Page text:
The Washington Post

Report: Ex-Interior Department official steered federal awards to friends

President Obama’s only Cabinet-level official from the U.S. territory of Guam steered federal contracts to friends, engaged in discrimination and sexual harassment, requested and received personal favors from subordinates and benefitted personally from taxpayer-funded trips, according to a watchdog report.

The review by the Interior Department’s inspector general largely substantiated allegations from agency employees against Anthony Babauta, who resigned in January as assistant secretary for Interior’s Office of Insular Affairs.

Anthony Babauta - White House photo Anthony Babauta – White House photo

Investigators determined that the former official directed the awarding of two Office of Insular Affairs grants worth a combined $451,200 to the University of Guam against the advice of his staff and grant specialists. The money went to the school’s Micronesian Center for a Sustainable Future.

Babauta released a statement this week that acknowledged “the appearance of conflicts” but said his actions as assistant secretary were “legitimate endeavors to improve the quality of life for areas under my responsibility.” He added that his connections with Guam leaders “had no bearing in how I made a final decision.”

Babauta’s statement did not address the other findings of the investigation.

The report said that Babauta, who is married, frequently met with a girlfriend during trips he booked for government business, including a meeting in Arkansas with the state’s health department and the Marshallese ambassador. His mistress was in Arkansas at the time visiting with family and doing work for former congressman Vic Snyder (D-Ark.), the report said.

In terms of harassment, investigators determined through interviews with employees that Babauta made female workers feel uncomfortable with some of his comments.

According to the report, Babauta told one woman had a “hot ass” after sitting in her chair. He also appeared to be fixated on high heels, saying women should wear heels instead of flats, complimenting a female intern for wearing “sexy shoes” and saying women should keep “hooker” footwear around the office, the report said.

Babauta also asked a deputy director to prepare a PowerPoint presentation for a speech at his daughter’s school about public service, and he had an employee pick up his girlfriend at an airport and drive them around for the weekend, among other questionable uses of government personnel, according to the report

The University of Guam has said it did nothing improper and that it used the funds to benefit activities of the Micronesian chief executives’ council. The Office of Insular Affairs eventually terminated the grants and returned the remaining $378,818 in funds to the federal government, according to the report.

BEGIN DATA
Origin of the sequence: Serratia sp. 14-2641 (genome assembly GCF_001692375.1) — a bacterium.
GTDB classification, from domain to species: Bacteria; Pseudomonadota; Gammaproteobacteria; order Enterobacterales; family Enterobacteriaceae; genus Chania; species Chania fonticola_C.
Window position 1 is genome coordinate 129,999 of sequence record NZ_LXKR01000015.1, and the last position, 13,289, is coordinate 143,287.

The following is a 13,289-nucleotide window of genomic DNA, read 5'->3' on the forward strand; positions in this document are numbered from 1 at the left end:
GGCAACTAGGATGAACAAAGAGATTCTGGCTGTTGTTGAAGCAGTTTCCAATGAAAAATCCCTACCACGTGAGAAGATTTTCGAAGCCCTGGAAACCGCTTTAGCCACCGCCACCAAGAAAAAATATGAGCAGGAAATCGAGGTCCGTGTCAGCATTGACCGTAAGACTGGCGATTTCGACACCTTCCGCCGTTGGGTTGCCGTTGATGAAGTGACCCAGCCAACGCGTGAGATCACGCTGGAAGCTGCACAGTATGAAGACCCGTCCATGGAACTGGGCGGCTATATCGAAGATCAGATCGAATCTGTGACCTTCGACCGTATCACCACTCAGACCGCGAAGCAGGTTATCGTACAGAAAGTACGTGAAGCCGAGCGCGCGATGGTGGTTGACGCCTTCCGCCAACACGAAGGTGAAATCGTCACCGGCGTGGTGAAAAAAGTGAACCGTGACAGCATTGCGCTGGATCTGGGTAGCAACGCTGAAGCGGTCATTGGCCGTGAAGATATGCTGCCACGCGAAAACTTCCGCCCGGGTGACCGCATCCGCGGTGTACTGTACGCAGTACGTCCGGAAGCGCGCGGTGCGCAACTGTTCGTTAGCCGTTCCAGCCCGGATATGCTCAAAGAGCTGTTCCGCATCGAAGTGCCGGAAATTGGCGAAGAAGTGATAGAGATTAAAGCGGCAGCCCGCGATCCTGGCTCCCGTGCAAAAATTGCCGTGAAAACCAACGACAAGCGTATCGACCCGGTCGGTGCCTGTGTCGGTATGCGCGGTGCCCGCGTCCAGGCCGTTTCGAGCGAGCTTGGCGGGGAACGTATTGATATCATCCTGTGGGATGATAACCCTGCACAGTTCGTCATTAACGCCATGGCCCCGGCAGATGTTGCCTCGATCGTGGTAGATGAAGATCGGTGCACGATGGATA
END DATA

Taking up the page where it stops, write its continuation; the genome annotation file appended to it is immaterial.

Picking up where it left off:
Follow Josh Hicks on TwitterFacebook or Google+. Connect by e-mail at  josh.hicks(at)washpost.comVisit The Federal Eye and The Fed Page for more federal news. Submit news tips and suggestions to federalworker@washpost.com.

Josh Hicks covers Maryland politics and government. He previously anchored the Post’s Federal Eye blog, focusing on federal accountability and workforce issues.

The Freddie Gray case

Please provide a valid email address.

You’re all set!

Campaign 2016 Email Updates

Please provide a valid email address.

You’re all set!
Comments
Show Comments
The Republicans debated Saturday night. The New Hampshire primary is Feb. 9. Get caught up on the race.
Highlights from Saturday's GOP debate
Except for an eminent domain attack from Bush, Trump largely avoided strikes from other candidates.

Christie went after Rubio for never having been a chief executive and for relying on talking points.

Carson tried to answer a question on Obamacare by lamenting that he hadn't been asked an earlier question about North Korea.
The GOP debate in 3 minutes
Listen
Play Video
Quoted
We have all donors in the audience. And the reason they're booing me? I don't want their money!
Donald Trump, after the debate crowd at St. Anselm's College booed him for telling Jeb Bush to be "quiet."
Listen
Play Video
New Hampshire polling averages
Donald Trump holds a commanding lead in the next state to vote, but Marco Rubio has recently seen a jump in his support, according to polls.
New Hampshire polling averages
A victory in New Hampshire revitalized Hillary Clinton's demoralized campaign in 2008. But this time, she's trailing Bernie Sanders, from neighboring Vermont. She's planning to head Sunday to Flint, Mich., where a cost-saving decision led to poisonous levels of lead in the water of the poor, heavily black, rust-belt city. 
55% 38%
Upcoming debates
Feb. 11: Democratic debate

on PBS, in Wisconsin

Feb 13: GOP debate

on CBS News, in South Carolina

Feb. 25: GOP debate

on CNN, in Houston, Texas

Campaign 2016
State of the race

To keep reading, please enter your email address.

You’ll also receive from The Washington Post:
  • A free 6-week digital subscription
  • Our daily newsletter in your inbox

Please enter a valid email address

I have read and agree to the Terms of Service and Privacy Policy.

Please indicate agreement.

Thank you.

Check your inbox. We’ve sent an email explaining how to set up an account and activate your free digital subscription.